Massive poaching operation nets more than 50 offenders

Undersize paua seized during a routine patrol. File photo / Wairarapa Times-Age.
Undersize paua seized during a routine patrol. File photo / Wairarapa Times-Age.

One of the largest anti-paua poaching operations in New Zealand history has resulted in more than 50 people being charged, the Ministry of Fisheries said today.

Police and fisheries officers took part in operation PAID, short for paua and illegal divers, and focused on poaching in both Wellington and other parts of the North Island, the ministry said today.

The two-year operation resulted in 53 people being charged with 321 charges.

Most of the defendants had already been sentenced, with 28 receiving prison sentences ranging from seven months to three years and two months.

The covert operation targeting organised poaching and sale of paua from the Wellington coastline culminated in May 2008 when 200 fishery officers and police carried out a simultaneous enforcement action in Auckland, Wellington, Opotiki and Hastings.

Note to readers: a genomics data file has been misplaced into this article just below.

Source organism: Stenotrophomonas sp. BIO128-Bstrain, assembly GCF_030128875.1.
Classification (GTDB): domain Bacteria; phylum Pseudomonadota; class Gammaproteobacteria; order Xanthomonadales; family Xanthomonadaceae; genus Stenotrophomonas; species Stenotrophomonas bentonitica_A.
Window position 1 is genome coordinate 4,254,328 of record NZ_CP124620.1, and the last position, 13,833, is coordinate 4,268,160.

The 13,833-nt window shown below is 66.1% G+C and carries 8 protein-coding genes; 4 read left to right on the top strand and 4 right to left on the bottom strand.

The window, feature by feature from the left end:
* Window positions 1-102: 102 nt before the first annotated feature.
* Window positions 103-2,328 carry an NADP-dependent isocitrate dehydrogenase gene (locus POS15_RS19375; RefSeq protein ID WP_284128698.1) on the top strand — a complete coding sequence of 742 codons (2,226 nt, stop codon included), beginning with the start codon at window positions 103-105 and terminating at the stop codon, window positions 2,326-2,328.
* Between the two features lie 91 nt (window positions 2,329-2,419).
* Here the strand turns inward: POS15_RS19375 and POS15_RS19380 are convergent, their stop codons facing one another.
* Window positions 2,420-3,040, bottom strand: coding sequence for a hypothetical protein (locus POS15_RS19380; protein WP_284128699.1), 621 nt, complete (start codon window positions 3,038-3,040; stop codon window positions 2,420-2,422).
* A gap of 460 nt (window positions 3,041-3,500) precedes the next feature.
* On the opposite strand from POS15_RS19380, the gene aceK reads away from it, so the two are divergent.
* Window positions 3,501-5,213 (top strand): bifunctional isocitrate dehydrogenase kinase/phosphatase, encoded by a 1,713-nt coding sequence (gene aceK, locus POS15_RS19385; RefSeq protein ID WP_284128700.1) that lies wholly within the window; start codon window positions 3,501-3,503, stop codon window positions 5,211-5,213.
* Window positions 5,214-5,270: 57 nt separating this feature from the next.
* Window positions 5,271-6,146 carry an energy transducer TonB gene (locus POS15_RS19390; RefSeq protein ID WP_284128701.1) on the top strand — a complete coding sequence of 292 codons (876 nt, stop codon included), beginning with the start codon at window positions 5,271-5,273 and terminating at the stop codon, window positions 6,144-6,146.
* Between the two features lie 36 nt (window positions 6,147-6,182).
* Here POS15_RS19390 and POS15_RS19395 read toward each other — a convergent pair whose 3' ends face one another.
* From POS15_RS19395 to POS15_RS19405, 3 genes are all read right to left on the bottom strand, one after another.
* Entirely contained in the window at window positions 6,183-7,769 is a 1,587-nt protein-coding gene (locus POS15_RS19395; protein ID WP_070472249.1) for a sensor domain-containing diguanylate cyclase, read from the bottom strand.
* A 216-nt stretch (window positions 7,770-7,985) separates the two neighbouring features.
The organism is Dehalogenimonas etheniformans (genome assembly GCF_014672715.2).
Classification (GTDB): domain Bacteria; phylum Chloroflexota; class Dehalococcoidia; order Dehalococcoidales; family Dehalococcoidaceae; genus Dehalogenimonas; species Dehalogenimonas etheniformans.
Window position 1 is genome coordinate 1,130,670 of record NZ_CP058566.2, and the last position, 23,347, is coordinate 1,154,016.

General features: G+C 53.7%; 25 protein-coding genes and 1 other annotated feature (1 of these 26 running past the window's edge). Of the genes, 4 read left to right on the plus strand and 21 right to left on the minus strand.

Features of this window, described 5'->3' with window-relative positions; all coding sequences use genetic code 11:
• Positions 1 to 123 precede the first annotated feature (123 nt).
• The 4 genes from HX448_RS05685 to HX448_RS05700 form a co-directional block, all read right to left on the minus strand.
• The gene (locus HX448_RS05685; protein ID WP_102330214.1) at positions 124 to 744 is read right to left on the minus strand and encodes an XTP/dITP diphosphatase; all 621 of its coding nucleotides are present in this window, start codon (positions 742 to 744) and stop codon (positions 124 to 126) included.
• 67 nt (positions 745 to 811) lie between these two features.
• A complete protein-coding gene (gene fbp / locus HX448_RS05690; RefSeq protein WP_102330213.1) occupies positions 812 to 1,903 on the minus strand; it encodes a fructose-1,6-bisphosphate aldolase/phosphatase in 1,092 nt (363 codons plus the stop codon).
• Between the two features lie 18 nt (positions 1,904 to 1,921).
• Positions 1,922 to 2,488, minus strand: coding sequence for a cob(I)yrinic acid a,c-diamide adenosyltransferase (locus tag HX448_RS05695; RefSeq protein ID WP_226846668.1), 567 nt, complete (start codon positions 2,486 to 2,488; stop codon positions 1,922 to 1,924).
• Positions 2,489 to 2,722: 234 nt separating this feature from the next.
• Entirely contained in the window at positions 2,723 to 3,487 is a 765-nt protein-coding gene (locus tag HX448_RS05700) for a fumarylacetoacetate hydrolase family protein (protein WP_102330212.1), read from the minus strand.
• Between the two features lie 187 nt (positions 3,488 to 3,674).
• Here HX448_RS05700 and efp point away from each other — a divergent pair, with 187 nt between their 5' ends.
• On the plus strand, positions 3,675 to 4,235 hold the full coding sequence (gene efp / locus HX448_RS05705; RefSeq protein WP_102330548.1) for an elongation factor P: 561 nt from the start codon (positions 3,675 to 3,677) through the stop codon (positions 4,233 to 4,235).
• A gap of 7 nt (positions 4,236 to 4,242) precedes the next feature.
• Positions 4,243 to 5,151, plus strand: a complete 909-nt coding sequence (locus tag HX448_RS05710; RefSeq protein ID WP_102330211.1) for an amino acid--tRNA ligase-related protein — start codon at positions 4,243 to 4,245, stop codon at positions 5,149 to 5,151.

Fisheries and Aquaculture Minister Phil Heatley today praised the professional way the operation was carried out.

"Unravelling sophisticated criminal enterprise like this takes exceptional organisation and persistence," Mr Heatley said.

The Government totally supported efforts to catch poachers.

"Fish thieves must be nailed," he said.

Ministry of Fisheries field operations deputy chief executive Andrew Coleman said the operation had been a long but rewarding process.

"We've finally put PAID to bed, and we're able to keep using the full range of compliance tools available to us to protect our fisheries from thieves like these," Mr Coleman said.


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